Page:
How to Get a 401(k) Statement?
There are a few methods on how to get 401(k) statements. Reviewing your 401(k) statement periodically can help you track your retirement progress. Knowing where to look is all you need.
Monitoring your retirement savings is necessary to staying on track to meet your retirement goals. Keeping up to date on how your investments are performing will help ensure you'll have enough money to live off of throughout retirement. Moreover, knowing how to get 401(k) statements is essential in maintaining accurate records.
Aside from checking your 401(k) balance, gaining access to your 401(k) statement helps in many other ways. It's good practice to be up to date on your net worth. And many mortgage banks, for instance, will use your retirement funds to determine how many assets you have.
401(k) plans automatically send quarterly statements to their participants by mail. In addition, you can get your 401(k) statement by accessing your 401(k) account online and downloading your most recent statement, along with past statements for as long as you’ve been contributing to the plan.
Get 401(k) Statement in the Mail
The Department of Labor requires 401(k) plan administrators to send quarterly statements to participants of a retirement plan. This requirement allows individuals participating in an employer-sponsored 401(k) to identify any fees and keep track of how their investments are doing.
If you aren't receiving your quarterly 401(k) statements, chances are your information isn't up-to-date with your human resources department. Ensure you are opted into getting physical copies of your 401(k)s if you prefer paper copies. Also, verify your address and contact information are accurate as well. Not only will you ensure you receive future statements, but your sensitive account information isn't going into the hands of someone else.
Get 401(k) Statement Online
It's more common these days for 401(k) providers to have an online portal for their plan participants to access. Just like your online bank account, your 401(k) information can be access online as well.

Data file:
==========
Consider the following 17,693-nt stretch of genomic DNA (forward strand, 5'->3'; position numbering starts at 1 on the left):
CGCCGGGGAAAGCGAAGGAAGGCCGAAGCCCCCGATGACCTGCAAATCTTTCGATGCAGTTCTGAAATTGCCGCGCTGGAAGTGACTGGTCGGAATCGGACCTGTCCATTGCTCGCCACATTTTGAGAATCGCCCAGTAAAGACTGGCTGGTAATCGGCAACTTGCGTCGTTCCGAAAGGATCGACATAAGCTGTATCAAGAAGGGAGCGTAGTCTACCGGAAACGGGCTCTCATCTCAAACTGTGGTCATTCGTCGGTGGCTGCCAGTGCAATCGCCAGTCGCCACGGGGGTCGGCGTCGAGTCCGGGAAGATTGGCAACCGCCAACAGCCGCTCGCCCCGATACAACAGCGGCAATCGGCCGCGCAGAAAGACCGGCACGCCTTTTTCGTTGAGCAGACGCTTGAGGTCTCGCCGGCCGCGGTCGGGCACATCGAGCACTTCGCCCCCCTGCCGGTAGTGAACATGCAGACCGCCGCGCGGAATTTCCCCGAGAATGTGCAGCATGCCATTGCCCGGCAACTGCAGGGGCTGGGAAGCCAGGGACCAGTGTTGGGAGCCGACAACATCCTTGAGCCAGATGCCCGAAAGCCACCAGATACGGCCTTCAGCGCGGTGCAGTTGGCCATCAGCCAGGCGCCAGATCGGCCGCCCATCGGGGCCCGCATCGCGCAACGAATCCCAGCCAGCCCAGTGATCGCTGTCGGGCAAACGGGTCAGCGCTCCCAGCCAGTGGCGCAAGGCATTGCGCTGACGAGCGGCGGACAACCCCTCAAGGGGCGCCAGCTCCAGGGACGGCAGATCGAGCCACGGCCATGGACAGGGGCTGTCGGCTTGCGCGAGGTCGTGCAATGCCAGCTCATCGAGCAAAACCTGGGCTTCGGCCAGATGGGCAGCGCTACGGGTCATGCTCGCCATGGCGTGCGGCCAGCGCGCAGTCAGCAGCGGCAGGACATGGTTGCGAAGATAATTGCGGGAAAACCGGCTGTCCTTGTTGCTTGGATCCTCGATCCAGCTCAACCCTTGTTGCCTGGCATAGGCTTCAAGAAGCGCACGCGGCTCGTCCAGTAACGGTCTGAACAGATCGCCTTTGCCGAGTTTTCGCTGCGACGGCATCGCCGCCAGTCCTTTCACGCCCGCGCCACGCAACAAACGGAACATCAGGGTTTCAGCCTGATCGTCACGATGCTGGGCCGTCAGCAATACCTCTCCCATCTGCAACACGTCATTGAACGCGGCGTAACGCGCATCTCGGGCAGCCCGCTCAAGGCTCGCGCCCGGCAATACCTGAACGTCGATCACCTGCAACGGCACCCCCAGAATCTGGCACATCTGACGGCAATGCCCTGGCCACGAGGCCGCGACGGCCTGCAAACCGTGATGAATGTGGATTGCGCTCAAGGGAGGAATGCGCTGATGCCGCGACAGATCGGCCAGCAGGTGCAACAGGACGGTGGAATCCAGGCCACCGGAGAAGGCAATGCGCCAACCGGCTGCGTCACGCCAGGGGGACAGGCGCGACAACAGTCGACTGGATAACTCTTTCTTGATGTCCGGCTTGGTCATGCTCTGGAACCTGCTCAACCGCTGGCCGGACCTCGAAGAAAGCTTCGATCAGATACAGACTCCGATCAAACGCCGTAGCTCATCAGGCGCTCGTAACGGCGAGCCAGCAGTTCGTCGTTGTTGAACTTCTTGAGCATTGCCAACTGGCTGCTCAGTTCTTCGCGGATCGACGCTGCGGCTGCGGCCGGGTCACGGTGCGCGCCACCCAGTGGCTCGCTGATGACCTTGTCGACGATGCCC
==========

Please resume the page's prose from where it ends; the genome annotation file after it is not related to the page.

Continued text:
All you'll need to get started is your account information, social security number, and secure login information.
Once there, you should have access to get 401(k) statements, review your investments, even reallocate your investment holdings.
Additionally, you may have the option to opt for paperless statements. Meaning, they’ll no longer mail you your 401(k) statements; you can simply print them or save them digitally right from your account.
Call Your 401(k) Provider to Send a Statement
When in doubt, contact your 401(k) administrator. Whether your human resources department manages your 401(k) or an outside firm, they will be able to answer questions on how to get 401(k) statements.
They can update your mailing address, contact information and set up an online account if your plan provides one.
Knowing where your 401(k)s are and who to talk to can be a big help in getting your statements.
Search for Old 401(k) Statements
Lastly, you may have 401(k)s with your previous employers. The fact is many Americans leave behind their 401(k)s when they change jobs, resulting in billions of dollars left unclaimed.
You will want to find your old 401(k)s and get all of the necessary information regarding those accounts.
Then, you can rollover your old 401(k)s into your current 401(k) plan or an IRA. By having all of your 401(k)s consolidated into one convenient account, you can get one statement.
It can be cumbersome to find the proper entity to handle transferring your 401(k)s. Further, the process of managing the rollover process can be meticulous. It may be worth it to have a company that will find your 401(k)s and facilitate the rollover into your account.
However you're able to get your 401(k) statement, make sure you're keeping records as soon as possible.
In doing so, you'll ensure your sensitive retirement account information isn't ending up in the wrong hands.
Secondly, you can verify what your money is invested in and what kinds of fees you are being charged.
Remember, building a nest egg for your retirement takes more than signing up for your company's 401(k). It requires frequent monitoring and maintenance to ensure your retirement is adequately funded.